ISBN 9780870716898 (ebook)
- 2011 Foreword Reviews' Editor's Choice Prize for Fiction
- Lake Oswego's Everyone Reads selection
- Brian Doyle on Live Wire, taped at the live radio show on November 18, 2011
Like Dylan Thomas’ Under Milk Wood and Sherwood Anderson’s Winesburg, Ohio, Brian Doyle’s stunning fiction debut brings a town to life through the jumbled lives and braided stories of its people.
In a small town on the Oregon coast there are love affairs and almost-love-affairs, mystery and hilarity, bears and tears, brawls and boats, a garrulous logger and a silent doctor, rain and pain, Irish immigrants and Salish stories, mud and laughter. There’s a Department of Public Works that gives haircuts and counts insects, a policeman addicted to Puccini, a philosophizing crow, beer and berries. An expedition is mounted, a crime committed, and there’s an unbelievably huge picnic on the football field. Babies are born. A car is cut in half with a saw. A river confesses what it’s thinking…
It’s the tale of a town, written in a distinct and lyrical voice, and readers will close the book more than a little sad to leave the village of Neawanaka, on the wet coast of Oregon, beneath the hills that used to boast the biggest trees in the history of the world.
About the author
Brian Doyle (1956-2017) was the author of many books, including the novels Mink River and The Plover; The Grail, his account of a year in a pinot noir vineyard in Oregon; and The Wet Engine, a memoir about his infant son’s heart surgery and the young doctor who saved his life. He edited Portland Magazine at the University of Portland.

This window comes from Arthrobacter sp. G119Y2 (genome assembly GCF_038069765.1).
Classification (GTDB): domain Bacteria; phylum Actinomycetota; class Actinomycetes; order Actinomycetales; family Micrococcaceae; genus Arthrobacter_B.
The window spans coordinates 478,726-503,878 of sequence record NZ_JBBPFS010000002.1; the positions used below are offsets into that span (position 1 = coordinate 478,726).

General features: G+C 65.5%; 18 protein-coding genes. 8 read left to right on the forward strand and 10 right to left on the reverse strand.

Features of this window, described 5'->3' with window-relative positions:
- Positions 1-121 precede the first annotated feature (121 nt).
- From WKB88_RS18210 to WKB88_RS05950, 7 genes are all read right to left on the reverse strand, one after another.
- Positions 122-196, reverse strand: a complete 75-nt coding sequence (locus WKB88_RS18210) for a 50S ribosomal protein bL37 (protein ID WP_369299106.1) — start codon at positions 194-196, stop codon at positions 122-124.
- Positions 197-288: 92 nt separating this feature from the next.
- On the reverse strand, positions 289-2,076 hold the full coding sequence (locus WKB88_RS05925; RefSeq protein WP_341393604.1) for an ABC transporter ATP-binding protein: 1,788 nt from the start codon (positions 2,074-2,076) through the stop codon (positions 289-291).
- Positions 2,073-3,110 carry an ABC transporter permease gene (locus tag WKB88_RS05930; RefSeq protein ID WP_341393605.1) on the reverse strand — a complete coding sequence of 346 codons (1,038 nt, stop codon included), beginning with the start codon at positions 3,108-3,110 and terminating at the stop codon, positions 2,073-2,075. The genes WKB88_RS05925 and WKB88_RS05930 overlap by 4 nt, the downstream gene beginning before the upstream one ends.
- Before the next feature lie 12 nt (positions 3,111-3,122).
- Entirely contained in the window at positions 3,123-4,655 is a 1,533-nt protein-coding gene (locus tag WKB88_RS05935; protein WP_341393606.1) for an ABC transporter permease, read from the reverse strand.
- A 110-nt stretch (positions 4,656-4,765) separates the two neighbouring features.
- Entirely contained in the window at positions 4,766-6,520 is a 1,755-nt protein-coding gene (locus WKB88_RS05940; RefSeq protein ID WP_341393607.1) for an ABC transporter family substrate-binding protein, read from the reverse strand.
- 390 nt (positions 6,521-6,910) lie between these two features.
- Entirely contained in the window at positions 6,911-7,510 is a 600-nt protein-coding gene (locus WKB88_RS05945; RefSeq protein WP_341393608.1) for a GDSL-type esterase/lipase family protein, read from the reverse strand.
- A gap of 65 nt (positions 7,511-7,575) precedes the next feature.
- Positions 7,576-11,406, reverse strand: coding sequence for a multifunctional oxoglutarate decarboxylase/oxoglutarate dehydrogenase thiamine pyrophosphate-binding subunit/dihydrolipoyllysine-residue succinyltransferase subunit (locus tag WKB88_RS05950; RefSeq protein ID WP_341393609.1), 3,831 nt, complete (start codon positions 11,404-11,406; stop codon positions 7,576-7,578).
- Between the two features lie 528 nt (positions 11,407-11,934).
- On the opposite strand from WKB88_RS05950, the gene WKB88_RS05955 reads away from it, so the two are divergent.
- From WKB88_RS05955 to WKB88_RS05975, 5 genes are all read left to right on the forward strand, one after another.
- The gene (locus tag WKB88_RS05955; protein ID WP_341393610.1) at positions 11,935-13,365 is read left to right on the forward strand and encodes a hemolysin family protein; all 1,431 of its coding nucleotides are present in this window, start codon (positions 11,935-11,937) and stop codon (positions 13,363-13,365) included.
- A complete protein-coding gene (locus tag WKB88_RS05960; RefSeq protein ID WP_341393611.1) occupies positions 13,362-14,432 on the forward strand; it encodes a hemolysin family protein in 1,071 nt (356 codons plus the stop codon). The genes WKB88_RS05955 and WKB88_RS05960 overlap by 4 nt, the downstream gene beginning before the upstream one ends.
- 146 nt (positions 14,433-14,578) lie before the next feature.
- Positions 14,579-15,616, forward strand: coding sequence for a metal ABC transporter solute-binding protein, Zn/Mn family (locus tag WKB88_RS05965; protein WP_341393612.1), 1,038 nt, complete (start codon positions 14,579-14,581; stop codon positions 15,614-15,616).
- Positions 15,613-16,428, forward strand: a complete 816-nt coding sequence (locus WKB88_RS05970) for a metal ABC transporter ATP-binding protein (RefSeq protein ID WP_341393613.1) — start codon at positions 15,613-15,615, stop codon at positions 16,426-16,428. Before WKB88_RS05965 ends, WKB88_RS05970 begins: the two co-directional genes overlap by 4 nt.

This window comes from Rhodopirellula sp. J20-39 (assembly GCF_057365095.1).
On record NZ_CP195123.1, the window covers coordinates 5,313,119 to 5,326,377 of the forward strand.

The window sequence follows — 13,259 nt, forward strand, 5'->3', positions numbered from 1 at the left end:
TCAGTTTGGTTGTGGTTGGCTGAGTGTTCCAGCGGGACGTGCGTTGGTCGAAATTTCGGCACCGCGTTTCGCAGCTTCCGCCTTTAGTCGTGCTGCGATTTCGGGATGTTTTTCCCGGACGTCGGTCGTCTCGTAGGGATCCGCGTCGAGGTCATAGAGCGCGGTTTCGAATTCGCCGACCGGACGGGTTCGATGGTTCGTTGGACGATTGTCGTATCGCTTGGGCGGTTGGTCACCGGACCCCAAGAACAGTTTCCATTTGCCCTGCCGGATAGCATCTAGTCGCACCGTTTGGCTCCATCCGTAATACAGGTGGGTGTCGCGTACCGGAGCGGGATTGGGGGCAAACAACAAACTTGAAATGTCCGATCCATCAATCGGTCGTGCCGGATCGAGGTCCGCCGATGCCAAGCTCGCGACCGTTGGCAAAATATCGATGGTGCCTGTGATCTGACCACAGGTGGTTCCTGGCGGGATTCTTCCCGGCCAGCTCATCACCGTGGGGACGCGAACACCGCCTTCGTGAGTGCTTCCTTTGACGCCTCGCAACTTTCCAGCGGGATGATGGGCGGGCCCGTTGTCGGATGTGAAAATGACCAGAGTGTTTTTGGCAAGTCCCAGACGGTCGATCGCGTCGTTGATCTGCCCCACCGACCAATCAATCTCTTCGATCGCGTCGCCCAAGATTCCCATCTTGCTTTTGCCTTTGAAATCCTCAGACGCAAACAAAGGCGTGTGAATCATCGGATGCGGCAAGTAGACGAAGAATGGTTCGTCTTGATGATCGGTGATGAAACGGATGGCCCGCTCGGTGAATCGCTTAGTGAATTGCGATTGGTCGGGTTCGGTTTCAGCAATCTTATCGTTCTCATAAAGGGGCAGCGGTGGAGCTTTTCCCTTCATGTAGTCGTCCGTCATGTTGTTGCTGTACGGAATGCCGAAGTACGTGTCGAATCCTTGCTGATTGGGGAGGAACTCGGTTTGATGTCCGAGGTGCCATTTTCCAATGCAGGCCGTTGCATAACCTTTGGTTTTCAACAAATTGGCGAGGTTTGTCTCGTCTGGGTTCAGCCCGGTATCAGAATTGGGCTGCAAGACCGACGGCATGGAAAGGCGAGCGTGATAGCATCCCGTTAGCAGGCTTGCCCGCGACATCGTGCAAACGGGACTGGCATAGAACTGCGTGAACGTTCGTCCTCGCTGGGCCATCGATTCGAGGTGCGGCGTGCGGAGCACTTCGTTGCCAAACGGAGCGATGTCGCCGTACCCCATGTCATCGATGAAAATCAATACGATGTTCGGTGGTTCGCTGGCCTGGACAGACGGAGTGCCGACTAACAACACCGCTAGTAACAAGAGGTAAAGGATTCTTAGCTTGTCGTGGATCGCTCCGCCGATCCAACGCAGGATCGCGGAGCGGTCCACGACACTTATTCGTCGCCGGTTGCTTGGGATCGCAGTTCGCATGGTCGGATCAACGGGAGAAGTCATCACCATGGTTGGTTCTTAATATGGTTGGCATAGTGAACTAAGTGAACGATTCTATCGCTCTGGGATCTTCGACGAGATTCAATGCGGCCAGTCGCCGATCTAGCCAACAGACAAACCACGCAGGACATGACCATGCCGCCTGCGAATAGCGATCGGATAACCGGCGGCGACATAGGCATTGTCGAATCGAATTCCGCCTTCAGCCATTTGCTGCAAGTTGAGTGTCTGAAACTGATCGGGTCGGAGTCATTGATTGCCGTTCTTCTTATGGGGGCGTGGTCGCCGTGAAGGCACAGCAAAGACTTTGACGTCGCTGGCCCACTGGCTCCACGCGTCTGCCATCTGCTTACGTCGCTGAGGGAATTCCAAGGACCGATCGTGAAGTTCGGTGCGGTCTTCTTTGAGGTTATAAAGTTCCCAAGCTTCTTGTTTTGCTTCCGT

Read more about this author
“Absolutely in the tradition of Northwest literature, richly imagined, distinctive, beautiful… I was pulled along steadily, my heart raced, I held my breath…”
—Molly Gloss, author of The Hearts of Horses and The Jump-Off Creek
“If my high-hearted friend Brian Doyle is trying to avoid the nickname ‘Paddy,’ his wondrous Oregon Coast novel is the wrong feckin’ way to go about it. In its sights, settings, insinuations, flora and fauna, his tale is quintessential North Coast, but in its sensibility and lilt this story is as Irish as tin whistles—and the pairing is an unprecedented delight. This thing reads like an Uilleann pipe tour de force by a Sligo County maestro cast up on the shores of County Tillamook. The hauntings and shadows, shards of dark and bright, usurpations by wonder, lust, blarney, yearning, are coast-mythic in flavor but entirely bardic at heart. Doyle’s sleights of hand, word, and reality burr up off the page the way bits of heather burr out of a handmade Irish sweater yet the same sweater is stained indigenous orange by a thousand Netarts Bay salmonberries. I’ve read no Northwest novel remotely like it and enjoyed few novels more. Of an Irishman’s Oregon I am nothing but glad to have wandered, Mink River sings and sings.”
—David James Duncan, author of The Brothers K and The River Why
"Mink River, destined to become the quintessential, post-modern novel of Western Oregon life, embraces magical realism as the only brush possible to paint all the colors seen. Even though it takes place at the Coast rather than the Valley, City or High Desert and is very embedded in the strata of the Pacific Marine ecosystem, its themes of timeless stories that live through generations and the changes that time works is an everywhere theme, an anyplace kind of experience."
—Ryan Ramon, West by Northwest Online Magazine